I had never heard of the term “BioBank” or biorepository until my 4 year old identical twins, Addi and Cassi, were diagnosed with a fatal disease called Niemann Pick Type C, otherwise known as the “Childhood Alzheimer’s.”
Since receiving this nightmare diagnosis, I have become familiar with many organizations I had no idea existed, including an nonprofit research organization called the Coriell Institute based in Camden, New Jersey. Coriell is a leading biobank that is funded by the NIH and they are dedicated to understanding human genetic diseases.
Coriell collects human biospecimens from people with all types of diseases ranging from Epilepsy to Parkinson’s to Rett Syndrome. As scientists study the connection points between genes and diseases, they are finding many diseases have complex patterns of inheritance.
I have submitted Addi and Cassi’s “biospecimens” — things like tissue and blood samples — to Coriell which are now being analyzed and stored in tanks. When researchers are interested in studying Niemann Pick Type C diesase, they order biospecimens from Coriell so they can try and understand the molecular characteristics and clinical progression of the disease. Once Addi and Cassi’s NPC mutation is fully analyzed, it is given an anonymous number and will be represented by a red dot on Chromosome 18 and can be ordered from Coriell.
Addi and Cassi’s DNA will essentially live on forever in these tanks and my hope is someday their DNA will help solve something researchers have not thought of yet. Maybe their identical twinship will prove even more important to understanding disease than the genetic disease they were born with? Who knows, but it’s interesting to think of the possibilities.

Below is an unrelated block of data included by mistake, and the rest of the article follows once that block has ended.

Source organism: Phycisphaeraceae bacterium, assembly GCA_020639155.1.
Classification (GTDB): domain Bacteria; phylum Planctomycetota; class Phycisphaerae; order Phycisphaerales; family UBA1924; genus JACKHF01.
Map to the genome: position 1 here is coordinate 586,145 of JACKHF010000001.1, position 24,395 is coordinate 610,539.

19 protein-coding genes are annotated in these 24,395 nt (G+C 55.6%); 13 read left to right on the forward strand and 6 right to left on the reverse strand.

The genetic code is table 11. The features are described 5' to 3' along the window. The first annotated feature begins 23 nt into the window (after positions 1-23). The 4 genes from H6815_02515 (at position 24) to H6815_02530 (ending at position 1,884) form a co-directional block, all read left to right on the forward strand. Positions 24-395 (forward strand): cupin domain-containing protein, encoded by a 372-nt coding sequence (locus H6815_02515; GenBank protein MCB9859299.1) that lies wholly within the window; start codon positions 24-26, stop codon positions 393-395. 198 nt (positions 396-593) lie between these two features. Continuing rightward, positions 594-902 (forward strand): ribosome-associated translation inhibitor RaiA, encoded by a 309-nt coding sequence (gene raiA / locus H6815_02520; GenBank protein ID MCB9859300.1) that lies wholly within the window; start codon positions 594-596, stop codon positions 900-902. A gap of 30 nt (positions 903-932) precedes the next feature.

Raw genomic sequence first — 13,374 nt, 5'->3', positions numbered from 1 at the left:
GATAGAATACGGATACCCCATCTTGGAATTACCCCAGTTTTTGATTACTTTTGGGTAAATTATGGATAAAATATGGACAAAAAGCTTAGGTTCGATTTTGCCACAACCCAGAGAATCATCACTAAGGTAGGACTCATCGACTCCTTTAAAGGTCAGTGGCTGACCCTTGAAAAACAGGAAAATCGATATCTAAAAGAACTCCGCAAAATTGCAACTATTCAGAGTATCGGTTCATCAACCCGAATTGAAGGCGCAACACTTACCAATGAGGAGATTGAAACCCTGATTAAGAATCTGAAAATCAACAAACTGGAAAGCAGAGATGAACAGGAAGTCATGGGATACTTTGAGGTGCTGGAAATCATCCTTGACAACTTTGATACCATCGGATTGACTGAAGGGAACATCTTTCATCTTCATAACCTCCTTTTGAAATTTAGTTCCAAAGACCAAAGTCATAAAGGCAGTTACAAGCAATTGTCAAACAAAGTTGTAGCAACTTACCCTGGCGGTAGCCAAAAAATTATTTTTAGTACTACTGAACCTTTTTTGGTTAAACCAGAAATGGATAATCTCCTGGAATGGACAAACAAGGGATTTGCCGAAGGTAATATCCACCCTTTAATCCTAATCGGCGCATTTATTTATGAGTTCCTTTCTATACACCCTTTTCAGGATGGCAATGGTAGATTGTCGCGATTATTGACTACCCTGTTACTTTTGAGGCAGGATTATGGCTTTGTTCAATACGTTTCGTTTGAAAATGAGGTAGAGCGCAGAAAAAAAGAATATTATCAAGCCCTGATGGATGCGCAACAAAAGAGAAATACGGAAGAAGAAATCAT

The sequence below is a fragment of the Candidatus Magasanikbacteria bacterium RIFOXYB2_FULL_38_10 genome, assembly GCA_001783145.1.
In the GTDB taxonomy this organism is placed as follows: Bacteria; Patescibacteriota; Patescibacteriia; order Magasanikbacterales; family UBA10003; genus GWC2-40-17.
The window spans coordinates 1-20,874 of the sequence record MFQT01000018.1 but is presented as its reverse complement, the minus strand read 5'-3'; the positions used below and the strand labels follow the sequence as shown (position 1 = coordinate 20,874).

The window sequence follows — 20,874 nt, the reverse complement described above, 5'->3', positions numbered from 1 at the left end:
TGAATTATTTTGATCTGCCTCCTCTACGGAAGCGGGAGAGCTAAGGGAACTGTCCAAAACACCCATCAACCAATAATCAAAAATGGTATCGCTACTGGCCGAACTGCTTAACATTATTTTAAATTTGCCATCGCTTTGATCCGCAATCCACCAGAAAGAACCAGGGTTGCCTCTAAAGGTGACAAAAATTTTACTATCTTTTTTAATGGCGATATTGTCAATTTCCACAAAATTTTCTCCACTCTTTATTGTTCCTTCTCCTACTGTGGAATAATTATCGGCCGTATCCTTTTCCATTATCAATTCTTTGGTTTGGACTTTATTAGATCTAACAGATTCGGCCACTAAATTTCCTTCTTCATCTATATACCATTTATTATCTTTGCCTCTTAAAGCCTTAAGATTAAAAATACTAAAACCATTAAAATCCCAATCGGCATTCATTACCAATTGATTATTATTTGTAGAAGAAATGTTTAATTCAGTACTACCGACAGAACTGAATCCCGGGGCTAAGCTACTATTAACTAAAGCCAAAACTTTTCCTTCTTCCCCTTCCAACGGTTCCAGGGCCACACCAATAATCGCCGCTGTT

Cures for human disease can only happen faster with biobanks providing researchers with critical genetic material. I am eternally grateful to the NPC families who have already contributed to Coriell’s biobank. Most of these NPC children have passed away but they live on through current research work and they are now trying to help save Addi and Cassi’s lives.
I hope people who have the opportunity to provide samples to biobanks like Coriell will do so in the future and without fear. The good news is that the newly enacted genetic discrimination law (GINA) bars health insurers from using genetic information to make coverage decisions. Many Americans have been reluctant to take advantage of breakthroughs in genetic testing for fear of “genetic discrimination” and that the results could deny them jobs or health insurance.
We have returned from the National Chemical Genomics Center (NCGC) and are busy working on pushing forward new therapy ideas for Addi and Cassi and Niemann Pick Type C disease using state-of-the-art cheminformatics methods.
The robotic equipment the NCGC has established for testing cells and profiling compounds for large collections of chemicals is incredible. The whole facility is like something out of a Sci-Fi movie. It was fascinating to see these three robots in action and we decided to name them, “Hope, Faith and Love.”
It has been an absolute insane six weeks for us since receiving the Niemann Pick Type C diagnosis. Besides the NCGC trip, we have made trips with the girls to the Mayo Clinic and the National Institutes of Health for a week long study (thankfully with our new portable DVD player and CandyLand CD). I have literally been immersed in trying to get a handle on Niemann Pick Type C, what this means for Addi and Cassi and our family and what we can do to accelerate research into the disease and find therapies.